5 bold predictions for the 2021 F1 season - how many will come true?
It’s that time of the year when resolutions are made, hopes are raised and the excitement builds, as the dawn of a new Formula 1 campaign is almost upon us. The regulations may be largely stable heading into 2021, but there is still plenty of room for the pecking order to change, which is why I’m not holding back with my predictions for what might lie ahead…
1. Red Bull will win the constructors’ championship
I'm going bold from the off. It’s been seven seasons since Red Bull not just won the constructors’ championship but provided a genuine challenge for the iconic silverware, a statistic which falls well below owner Dietrich Mateschitz’s high expectations.
This year, though, things will be different as Red Bull will benefit from the stable rules. Every year since their title triumph in 2013, they’ve started on the backfoot with a new car they struggled to understand. This season, there will be no blank sheet of paper, with Red Bull carrying over 60% of their car.
They triumphed in the 2020 finale in Abu Dhabi, which had previously been a Mercedes fortress, which bodes well for a stronger start next year. Their rate of in-season development was excellent and with the direction of their RB16B defined, and a solid understanding of their base car, they can only kick on.
Expect Red Bull to be a thorn in Mercedes’ side from the very first race, with Max Verstappen leading the charge and his new experienced team mate Sergio Perez giving them the ruthless consistency they have craved from the second car.
With the line-up they now have, stable rules that play to their advantage, and the momentum after a strong end to 2020, there cannot – and will not be – any more excuses.
2. Renault – now Alpine – will break into the top three
Fifth in the constructors’ championship belies the huge progress Renault have made since becoming a works operation in 2016, the French manufacturer scoring three podiums during that five-year period.
Under their new guise Alpine, the Enstone-based squad – which is arguably the best resourced of the midfield teams – will continue their upward trajectory in 2021.
Two-time champion Fernando Alonso will give them that heavyweight feel, and while it may take him some time to get back up to speed, his huge experience and impressive feedback will be crucial.
Couple that with the maturing Esteban Ocon, who showed flashes of genuine speed last year despite being outshone by Daniel Ricciardo, and who will fancy his chances of taking on his more illustrious team mate, and you’ll have a brand capable of regular podiums that can make a spot in the top three of the constructors’ championship possible.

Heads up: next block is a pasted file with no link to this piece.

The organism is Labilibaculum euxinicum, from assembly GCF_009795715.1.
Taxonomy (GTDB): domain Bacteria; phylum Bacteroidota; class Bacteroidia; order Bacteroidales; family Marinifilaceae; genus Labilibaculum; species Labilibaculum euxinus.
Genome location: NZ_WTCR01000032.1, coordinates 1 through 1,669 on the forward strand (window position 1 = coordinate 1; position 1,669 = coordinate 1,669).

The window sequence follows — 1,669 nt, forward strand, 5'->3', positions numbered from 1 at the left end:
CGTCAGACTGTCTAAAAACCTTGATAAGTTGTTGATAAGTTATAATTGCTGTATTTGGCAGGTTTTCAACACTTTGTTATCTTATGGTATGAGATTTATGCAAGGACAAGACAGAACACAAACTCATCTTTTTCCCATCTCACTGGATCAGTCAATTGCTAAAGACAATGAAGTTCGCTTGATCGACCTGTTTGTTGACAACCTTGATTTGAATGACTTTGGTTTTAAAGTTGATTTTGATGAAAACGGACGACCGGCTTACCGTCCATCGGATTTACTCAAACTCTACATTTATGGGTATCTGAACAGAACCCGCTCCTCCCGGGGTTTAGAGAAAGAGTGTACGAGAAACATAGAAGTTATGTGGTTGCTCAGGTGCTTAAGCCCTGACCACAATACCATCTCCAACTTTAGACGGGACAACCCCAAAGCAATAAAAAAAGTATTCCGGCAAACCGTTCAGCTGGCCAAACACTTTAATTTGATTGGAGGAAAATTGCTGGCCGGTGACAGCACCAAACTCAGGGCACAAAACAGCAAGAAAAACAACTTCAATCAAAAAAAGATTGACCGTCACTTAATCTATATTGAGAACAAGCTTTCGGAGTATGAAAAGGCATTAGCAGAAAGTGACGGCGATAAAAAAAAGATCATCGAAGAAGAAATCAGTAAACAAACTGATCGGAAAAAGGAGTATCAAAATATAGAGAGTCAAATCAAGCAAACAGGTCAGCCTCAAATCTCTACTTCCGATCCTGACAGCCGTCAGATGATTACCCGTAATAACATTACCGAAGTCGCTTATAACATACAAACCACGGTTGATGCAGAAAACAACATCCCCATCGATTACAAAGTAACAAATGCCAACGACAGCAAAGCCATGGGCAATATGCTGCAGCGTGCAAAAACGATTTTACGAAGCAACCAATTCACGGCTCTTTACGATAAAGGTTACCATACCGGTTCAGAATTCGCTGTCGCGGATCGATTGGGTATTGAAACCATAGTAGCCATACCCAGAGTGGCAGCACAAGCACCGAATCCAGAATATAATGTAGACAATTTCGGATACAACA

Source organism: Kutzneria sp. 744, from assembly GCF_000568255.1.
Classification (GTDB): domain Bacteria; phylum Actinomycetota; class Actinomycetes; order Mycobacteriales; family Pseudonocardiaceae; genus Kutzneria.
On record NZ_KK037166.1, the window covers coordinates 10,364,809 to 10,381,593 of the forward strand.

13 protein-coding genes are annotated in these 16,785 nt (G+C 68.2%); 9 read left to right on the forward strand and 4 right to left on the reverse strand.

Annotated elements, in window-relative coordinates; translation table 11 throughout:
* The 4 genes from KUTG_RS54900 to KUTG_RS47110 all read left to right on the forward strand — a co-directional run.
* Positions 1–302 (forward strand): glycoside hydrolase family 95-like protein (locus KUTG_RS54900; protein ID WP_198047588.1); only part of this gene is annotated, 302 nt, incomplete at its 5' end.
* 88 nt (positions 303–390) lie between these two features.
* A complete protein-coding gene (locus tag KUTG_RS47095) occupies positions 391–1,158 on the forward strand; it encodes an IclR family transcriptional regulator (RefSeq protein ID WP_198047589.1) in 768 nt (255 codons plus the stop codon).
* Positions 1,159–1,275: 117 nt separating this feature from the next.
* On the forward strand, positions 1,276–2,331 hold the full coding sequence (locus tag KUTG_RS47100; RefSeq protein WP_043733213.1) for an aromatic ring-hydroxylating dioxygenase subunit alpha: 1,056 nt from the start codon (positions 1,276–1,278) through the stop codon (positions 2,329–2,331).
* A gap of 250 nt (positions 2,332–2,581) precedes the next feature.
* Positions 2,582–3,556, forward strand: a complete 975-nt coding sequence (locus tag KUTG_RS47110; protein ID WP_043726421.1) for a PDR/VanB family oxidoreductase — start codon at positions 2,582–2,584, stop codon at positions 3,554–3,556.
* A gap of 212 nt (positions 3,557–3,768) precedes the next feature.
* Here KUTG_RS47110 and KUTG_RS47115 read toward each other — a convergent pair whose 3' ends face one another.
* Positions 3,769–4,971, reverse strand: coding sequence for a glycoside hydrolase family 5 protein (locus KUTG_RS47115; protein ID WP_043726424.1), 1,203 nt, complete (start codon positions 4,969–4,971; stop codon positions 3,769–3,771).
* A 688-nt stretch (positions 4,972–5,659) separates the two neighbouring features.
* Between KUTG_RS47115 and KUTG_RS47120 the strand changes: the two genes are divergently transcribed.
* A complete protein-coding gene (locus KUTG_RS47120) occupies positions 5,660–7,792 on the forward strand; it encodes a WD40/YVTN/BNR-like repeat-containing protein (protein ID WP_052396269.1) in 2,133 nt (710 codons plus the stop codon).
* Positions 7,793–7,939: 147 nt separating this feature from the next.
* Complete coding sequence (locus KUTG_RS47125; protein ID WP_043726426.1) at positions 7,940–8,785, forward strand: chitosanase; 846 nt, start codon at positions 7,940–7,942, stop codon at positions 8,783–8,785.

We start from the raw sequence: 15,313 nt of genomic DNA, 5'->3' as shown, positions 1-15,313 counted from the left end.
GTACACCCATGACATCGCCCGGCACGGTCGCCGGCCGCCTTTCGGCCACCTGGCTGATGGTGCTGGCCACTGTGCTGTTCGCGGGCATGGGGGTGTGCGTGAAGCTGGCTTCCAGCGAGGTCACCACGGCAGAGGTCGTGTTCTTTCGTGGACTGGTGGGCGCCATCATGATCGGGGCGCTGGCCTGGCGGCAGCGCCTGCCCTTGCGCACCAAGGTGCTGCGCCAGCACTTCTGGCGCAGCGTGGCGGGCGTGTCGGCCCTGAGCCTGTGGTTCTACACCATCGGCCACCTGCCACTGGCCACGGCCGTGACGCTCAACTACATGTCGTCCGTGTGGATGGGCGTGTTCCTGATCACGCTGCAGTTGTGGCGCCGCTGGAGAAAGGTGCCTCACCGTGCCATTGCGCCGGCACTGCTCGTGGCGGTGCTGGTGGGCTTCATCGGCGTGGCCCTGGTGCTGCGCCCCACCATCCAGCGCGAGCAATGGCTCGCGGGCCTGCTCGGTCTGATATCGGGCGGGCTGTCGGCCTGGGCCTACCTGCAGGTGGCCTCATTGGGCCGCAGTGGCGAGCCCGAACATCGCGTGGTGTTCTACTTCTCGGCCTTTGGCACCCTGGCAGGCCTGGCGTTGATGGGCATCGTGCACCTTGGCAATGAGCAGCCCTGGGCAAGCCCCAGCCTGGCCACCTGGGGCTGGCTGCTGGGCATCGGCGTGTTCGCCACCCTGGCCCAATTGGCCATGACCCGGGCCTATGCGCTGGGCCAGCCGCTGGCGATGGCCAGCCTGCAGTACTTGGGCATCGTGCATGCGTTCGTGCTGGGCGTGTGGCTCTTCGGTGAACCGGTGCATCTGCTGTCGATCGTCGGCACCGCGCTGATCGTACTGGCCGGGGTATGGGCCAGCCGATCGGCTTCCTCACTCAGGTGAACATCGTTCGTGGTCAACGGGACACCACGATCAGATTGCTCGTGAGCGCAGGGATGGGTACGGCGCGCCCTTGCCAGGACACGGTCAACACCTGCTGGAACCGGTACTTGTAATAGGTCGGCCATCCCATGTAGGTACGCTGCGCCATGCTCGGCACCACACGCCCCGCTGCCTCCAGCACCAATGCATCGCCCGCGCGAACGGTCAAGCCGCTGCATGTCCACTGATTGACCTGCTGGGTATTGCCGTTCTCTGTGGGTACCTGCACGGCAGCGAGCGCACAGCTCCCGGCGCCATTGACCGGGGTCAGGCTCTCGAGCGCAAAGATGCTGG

3. McLaren will win a race
Carlos Sainz came tantalisingly close to his first victory in Monza, in what would have been McLaren’s first triumph since the 2012 season-ending Brazilian GP, as the British team turned a corner to raise hopes they will be a force once more.
Third in the constructors’ championship, beating better-resourced squads Renault and Racing Point – who will become Alpine and Aston Martin respectively this year – was a sensational achievement, as they seized their opportunities and operated at a high level.
They head into this year with momentum, a fresh injection of significant investment, and with a new power unit supplier in Mercedes, the current class-leader.
With Daniel Ricciardo coming onboard, after one of his strongest ever seasons, alongside Lando Norris – who came of age last year – plus a challenger that their technical chief James Key says “is akin to a new car”, I predict McLaren will end their eight-year wait for their 183rd Grand Prix win.
4. At least seven different drivers will stand on the top step of the podium
Mercedes are overwhelming favourites for 2021, so it goes without saying Lewis Hamilton and Valtteri Bottas will win plenty of races between them next year.
Max Verstappen will triumph, too, as will team mate Perez. And with McLaren set to win one and Aston Martin almost certain to have a car capable of the top step – that’ll make at least six different winners.
Last year was a strange one, which showed that races can be unpredictable at the front – with Pierre Gasly giving AlphaTauri victory at Monza and Perez triumphing at Sakhir – and I expect that trend to continue into this year.
That’s why I'm saying there will be at least seven different faces on the top step – which would be more than a third of the grid and bode well for an exciting season.
5. Vettel will finish best of the rest behind the Mercedes and Red Bull drivers
This is perhaps my boldest prediction, given the four-time champion had such a difficult final campaign with Ferrari last year as he suffered the most disappointing campaign of his long and illustrious career.
His confidence was knocked, first by being consistently beaten by rising star team mate Charles Leclerc, then by his struggle to get on top of a tricky car.
But Aston Martin offers him the chance of a rebirth. They will herald him as their leader, put their arm around him, and listen to his wealth of experience.
They clearly had a car capable of regular podiums last year, and Vettel will help them optimise that package and achieve more consistency, while also acting as a mentor for owner Lawrence Stroll’s son Lance.
We saw a big bounce in Vettel’s form when he landed at Ferrari, having been beaten by Daniel Ricciardo at Red Bull as defending champion, and I expect this move – which will involve him resurrecting a famous marque – to have a similar effect, leading to him finishing fifth in the standings behind the Mercedes and Red Bull drivers.